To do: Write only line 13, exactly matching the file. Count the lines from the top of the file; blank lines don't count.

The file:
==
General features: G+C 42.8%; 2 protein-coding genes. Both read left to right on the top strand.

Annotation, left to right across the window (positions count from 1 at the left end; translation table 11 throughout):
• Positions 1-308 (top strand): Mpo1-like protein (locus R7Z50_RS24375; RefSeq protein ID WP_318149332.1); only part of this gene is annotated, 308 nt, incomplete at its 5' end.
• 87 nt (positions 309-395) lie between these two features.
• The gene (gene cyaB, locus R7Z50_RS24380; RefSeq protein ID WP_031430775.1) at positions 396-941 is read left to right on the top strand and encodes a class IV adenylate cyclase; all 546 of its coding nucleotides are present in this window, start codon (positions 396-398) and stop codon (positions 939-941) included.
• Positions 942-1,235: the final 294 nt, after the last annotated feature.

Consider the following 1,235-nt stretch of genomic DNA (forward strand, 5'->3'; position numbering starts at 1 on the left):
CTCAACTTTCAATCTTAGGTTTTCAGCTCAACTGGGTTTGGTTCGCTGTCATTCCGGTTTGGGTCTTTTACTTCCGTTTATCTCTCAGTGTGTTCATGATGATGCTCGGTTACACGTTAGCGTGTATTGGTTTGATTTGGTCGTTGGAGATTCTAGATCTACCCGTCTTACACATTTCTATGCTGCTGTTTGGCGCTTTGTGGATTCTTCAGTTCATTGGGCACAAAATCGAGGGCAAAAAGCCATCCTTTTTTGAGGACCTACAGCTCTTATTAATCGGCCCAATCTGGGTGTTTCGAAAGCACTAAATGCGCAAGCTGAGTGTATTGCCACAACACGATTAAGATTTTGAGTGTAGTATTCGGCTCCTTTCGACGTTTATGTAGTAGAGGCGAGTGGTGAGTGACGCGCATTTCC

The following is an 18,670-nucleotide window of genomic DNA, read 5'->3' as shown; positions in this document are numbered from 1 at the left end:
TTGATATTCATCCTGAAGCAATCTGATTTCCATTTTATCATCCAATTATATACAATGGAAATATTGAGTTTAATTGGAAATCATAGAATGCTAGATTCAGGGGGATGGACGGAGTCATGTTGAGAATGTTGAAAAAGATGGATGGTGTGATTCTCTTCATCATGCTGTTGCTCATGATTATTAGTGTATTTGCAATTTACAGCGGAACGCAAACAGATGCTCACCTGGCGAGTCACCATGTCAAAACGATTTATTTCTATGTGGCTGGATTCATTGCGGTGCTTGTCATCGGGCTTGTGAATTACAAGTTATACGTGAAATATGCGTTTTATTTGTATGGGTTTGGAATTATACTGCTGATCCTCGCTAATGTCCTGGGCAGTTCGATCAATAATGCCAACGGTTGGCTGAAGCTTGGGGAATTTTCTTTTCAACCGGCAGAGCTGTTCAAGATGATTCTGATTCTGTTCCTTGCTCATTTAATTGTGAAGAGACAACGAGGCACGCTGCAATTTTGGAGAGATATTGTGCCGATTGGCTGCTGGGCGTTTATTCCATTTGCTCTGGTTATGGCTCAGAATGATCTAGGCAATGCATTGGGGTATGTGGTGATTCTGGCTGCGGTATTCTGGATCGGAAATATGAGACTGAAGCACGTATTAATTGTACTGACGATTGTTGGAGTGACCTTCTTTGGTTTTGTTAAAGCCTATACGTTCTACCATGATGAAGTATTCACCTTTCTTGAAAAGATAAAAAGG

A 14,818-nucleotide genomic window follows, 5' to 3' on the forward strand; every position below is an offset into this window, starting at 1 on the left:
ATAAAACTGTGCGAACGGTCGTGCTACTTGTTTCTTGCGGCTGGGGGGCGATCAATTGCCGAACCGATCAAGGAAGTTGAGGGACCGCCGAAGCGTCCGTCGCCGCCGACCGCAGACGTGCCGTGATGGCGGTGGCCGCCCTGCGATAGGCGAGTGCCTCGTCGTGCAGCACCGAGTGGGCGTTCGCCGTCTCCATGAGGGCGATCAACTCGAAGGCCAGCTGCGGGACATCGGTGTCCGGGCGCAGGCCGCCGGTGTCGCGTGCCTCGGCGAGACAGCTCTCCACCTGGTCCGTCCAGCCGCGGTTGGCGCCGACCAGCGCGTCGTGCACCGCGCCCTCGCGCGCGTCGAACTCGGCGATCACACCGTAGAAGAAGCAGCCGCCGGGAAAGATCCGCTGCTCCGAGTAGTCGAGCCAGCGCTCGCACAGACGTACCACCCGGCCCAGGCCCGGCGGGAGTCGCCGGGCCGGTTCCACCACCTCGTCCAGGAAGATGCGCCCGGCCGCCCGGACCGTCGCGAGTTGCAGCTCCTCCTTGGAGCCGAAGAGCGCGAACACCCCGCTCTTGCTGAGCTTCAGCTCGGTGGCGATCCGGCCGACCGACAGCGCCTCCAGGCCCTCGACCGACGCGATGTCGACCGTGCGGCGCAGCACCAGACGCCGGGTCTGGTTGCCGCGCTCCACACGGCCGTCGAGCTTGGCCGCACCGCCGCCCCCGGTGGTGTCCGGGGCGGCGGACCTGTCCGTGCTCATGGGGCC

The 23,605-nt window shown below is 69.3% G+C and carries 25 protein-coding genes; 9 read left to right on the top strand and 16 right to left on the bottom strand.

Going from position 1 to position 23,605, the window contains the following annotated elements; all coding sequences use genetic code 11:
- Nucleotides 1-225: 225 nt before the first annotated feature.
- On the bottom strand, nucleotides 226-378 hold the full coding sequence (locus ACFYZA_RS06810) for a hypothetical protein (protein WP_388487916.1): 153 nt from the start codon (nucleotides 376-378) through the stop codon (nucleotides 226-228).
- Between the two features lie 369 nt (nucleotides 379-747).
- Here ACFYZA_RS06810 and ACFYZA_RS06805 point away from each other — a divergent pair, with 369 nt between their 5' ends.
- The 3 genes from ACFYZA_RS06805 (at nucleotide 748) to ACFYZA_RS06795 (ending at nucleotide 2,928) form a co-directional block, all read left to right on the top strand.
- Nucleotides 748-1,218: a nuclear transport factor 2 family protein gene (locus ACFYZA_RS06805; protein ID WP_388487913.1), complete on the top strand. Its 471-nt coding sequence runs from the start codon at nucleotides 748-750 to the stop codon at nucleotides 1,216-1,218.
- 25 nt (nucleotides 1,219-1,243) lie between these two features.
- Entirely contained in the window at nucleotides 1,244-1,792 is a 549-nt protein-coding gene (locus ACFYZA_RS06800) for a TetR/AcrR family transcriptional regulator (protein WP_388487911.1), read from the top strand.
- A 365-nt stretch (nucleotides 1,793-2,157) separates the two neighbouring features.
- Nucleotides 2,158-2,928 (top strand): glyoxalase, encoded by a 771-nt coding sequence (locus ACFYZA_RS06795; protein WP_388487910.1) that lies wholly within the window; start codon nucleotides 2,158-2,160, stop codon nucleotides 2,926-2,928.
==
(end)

The 23,605-nt window shown below is 69.3% G+C and carries 25 protein-coding genes; 9 read left to right on the top strand and 16 right to left on the bottom strand.